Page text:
Visa Europe Ltd. has been charged with anticompetitive behavior by European Union regulators citing payment card fees after it failed to cut its rates as much as rival MasterCard Inc. did to settle a similar case last week.

Visa's fees prevent competition among its issuers and drive up the costs for stores accepting credit cards, the European Commission said Monday.

MasterCard, in its settlement, cut its credit card fees to 0.3% per transaction, from a range of 0.8% to 1.9% in 2007. Debit card fees were reduced to 0.2%, from at least 0.4% and in some cases more than 0.75%. The commission said the changes would save consumers $265 million a year.

Visa Europe on March 11 cut its credit card fees to an average of 0.61%, from 0.7%, and debit card transaction costs were trimmed to an average of 18 euro cents per transaction, from 28 cents.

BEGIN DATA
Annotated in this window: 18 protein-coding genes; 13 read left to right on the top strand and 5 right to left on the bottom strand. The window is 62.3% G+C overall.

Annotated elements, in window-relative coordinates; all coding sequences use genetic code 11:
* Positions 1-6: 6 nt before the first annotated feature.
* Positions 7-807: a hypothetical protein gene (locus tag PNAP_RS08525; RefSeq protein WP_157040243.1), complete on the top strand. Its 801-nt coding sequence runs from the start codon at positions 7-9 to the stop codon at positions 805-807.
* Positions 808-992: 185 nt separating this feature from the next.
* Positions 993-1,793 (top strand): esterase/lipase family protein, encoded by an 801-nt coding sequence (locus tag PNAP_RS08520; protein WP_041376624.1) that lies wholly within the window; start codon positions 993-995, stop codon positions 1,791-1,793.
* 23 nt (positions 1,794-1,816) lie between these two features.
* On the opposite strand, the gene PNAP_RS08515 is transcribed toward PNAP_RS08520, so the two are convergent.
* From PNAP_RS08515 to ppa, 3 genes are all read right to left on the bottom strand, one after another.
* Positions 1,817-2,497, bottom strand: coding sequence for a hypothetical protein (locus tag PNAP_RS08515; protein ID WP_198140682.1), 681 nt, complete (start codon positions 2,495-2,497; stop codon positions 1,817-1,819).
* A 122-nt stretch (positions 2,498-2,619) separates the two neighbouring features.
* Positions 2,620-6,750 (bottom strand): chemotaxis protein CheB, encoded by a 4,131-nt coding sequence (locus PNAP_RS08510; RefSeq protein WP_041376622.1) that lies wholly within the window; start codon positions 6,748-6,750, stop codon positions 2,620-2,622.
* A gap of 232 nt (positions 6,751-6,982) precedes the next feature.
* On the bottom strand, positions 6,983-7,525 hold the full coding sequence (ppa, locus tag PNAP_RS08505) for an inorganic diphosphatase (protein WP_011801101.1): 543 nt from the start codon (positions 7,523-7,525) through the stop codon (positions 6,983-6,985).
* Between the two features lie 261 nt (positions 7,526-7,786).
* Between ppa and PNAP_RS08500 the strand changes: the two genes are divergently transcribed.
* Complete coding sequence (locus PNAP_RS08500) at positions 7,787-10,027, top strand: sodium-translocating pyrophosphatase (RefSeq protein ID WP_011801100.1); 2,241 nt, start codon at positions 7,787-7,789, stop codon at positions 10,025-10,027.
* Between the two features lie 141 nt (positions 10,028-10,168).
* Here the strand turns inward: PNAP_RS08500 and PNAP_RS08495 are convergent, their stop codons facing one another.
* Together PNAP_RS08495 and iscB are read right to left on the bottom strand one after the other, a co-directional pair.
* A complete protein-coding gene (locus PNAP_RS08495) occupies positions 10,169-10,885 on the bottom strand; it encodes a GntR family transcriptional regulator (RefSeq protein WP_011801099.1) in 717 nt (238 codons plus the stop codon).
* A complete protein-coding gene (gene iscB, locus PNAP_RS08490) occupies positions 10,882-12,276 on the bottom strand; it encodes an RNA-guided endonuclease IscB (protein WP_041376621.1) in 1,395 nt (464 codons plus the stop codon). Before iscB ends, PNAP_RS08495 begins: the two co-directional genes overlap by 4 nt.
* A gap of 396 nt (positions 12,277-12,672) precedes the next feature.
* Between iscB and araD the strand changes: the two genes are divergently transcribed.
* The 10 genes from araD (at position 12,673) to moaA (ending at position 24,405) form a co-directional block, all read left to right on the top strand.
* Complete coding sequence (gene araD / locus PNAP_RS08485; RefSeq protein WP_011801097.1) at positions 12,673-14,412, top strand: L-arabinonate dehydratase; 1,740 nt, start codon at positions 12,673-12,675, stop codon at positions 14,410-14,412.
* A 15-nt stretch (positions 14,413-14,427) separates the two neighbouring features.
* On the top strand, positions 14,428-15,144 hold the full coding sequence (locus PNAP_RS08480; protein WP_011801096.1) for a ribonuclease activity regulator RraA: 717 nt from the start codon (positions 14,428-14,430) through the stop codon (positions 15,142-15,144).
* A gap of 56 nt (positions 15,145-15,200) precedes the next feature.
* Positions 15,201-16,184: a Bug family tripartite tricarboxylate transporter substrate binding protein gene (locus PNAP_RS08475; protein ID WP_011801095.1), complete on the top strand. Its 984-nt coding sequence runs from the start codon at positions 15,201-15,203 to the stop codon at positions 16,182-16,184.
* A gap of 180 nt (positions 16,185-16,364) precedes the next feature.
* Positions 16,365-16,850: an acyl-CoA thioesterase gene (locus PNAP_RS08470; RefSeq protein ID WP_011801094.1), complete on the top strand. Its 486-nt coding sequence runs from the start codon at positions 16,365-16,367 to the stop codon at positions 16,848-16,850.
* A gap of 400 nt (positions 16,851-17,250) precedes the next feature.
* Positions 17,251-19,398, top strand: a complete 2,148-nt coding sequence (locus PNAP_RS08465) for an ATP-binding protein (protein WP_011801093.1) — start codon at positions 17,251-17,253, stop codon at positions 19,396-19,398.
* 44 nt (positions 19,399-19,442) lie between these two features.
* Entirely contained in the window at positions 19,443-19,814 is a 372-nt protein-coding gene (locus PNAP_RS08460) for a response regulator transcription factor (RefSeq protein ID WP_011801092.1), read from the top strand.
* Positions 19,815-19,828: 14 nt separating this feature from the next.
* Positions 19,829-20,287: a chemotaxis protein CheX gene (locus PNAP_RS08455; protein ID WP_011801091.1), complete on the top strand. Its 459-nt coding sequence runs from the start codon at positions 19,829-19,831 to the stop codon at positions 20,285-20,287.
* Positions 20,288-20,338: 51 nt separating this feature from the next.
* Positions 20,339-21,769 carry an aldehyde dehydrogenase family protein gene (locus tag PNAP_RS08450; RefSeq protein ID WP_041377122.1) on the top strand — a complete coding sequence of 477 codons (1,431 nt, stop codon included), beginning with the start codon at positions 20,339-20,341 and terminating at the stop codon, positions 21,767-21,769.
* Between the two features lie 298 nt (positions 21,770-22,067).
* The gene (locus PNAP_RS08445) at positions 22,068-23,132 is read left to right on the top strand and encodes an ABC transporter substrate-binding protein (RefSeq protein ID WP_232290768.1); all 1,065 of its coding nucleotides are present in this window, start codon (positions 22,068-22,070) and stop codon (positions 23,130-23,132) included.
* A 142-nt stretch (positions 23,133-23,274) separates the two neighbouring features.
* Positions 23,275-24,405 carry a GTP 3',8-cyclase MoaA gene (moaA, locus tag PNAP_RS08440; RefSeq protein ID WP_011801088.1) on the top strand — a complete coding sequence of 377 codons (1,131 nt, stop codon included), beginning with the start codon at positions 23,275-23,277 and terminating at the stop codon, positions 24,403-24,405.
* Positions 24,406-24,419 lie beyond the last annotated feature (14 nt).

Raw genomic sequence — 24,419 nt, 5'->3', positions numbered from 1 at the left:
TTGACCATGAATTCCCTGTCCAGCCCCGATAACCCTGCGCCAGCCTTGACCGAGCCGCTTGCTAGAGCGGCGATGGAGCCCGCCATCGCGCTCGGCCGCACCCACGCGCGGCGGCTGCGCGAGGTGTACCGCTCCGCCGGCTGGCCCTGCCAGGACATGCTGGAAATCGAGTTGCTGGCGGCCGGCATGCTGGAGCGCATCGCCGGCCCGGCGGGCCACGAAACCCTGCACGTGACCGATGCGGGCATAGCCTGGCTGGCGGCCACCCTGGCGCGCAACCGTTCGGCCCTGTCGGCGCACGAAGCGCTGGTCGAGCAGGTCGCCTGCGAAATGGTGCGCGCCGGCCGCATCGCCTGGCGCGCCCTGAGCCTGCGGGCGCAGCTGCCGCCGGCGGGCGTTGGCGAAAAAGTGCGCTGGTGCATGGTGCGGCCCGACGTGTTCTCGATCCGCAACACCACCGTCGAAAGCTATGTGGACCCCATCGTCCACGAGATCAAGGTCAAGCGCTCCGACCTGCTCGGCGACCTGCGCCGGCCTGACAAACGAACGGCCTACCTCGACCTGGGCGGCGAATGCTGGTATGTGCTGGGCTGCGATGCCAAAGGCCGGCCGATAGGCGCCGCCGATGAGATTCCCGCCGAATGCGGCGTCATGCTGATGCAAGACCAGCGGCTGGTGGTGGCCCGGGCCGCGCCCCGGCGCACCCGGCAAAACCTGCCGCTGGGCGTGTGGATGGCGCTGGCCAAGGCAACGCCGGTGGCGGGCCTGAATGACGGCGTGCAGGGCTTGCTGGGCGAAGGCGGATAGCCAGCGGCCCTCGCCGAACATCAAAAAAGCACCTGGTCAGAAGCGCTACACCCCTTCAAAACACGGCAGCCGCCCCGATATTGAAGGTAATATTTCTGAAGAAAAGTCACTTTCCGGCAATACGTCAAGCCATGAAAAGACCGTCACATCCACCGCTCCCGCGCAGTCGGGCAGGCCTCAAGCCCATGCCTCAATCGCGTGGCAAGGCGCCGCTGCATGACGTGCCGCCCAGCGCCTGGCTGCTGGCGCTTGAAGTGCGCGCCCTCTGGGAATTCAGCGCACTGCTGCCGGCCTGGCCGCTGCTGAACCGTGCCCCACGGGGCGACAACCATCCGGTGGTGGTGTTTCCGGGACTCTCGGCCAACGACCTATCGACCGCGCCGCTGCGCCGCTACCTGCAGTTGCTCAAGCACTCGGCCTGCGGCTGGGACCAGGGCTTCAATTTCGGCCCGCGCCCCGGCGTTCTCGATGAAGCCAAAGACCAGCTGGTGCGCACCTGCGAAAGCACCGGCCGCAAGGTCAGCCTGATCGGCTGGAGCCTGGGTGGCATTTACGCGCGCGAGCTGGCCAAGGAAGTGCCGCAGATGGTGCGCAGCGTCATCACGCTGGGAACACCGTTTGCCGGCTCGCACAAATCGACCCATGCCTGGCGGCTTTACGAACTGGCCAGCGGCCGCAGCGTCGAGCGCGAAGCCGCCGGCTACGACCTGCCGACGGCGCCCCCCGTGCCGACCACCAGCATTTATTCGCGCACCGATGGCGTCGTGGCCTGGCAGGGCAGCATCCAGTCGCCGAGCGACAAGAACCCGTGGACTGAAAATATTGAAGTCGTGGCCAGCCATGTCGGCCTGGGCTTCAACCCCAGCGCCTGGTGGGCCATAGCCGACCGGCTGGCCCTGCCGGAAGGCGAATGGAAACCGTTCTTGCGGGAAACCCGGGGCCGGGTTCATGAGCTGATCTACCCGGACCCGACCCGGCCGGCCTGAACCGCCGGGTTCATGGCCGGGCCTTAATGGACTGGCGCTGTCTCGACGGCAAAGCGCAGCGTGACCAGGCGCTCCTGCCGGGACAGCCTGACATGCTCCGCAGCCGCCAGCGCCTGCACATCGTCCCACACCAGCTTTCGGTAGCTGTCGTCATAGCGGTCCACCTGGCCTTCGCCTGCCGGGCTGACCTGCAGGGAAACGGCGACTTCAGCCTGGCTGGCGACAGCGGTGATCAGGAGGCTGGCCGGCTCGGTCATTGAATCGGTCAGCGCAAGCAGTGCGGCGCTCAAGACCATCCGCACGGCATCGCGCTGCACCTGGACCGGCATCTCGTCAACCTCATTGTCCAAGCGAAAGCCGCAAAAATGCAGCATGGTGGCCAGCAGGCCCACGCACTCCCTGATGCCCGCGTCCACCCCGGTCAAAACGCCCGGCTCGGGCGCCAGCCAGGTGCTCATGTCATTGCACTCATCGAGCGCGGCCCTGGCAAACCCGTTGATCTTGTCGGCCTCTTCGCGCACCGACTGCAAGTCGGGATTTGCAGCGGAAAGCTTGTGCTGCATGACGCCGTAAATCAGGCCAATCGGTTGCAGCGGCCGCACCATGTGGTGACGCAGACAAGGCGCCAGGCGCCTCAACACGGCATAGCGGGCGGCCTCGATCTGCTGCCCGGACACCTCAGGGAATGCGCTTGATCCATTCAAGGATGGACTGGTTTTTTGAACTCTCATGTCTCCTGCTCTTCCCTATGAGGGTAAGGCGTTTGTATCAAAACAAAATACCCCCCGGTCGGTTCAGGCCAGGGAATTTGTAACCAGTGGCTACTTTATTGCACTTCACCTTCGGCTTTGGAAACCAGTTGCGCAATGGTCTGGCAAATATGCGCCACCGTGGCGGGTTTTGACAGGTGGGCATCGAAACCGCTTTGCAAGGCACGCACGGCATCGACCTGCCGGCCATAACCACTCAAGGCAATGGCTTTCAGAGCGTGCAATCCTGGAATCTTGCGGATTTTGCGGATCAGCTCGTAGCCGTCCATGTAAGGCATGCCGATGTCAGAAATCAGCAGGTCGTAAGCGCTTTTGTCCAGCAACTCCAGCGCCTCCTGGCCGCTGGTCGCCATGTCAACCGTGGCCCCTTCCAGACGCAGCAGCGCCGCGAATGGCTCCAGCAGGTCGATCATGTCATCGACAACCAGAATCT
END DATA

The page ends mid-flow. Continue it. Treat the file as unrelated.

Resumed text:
"I'm just staggered by this," Visa Europe's chief executive Peter Ayliffe told reporters on a conference call. He called himself "disappointed" not to have reached a settlement on fees for debit cards.

Olann Kerrison, the head of analysis at the Lafferty Group research and consulting firm in London, said in an interview, "It's up to the industry to put together a more convincing argument" defending its rates. "Retailers have done a much better job so far of getting the regulators' ear."

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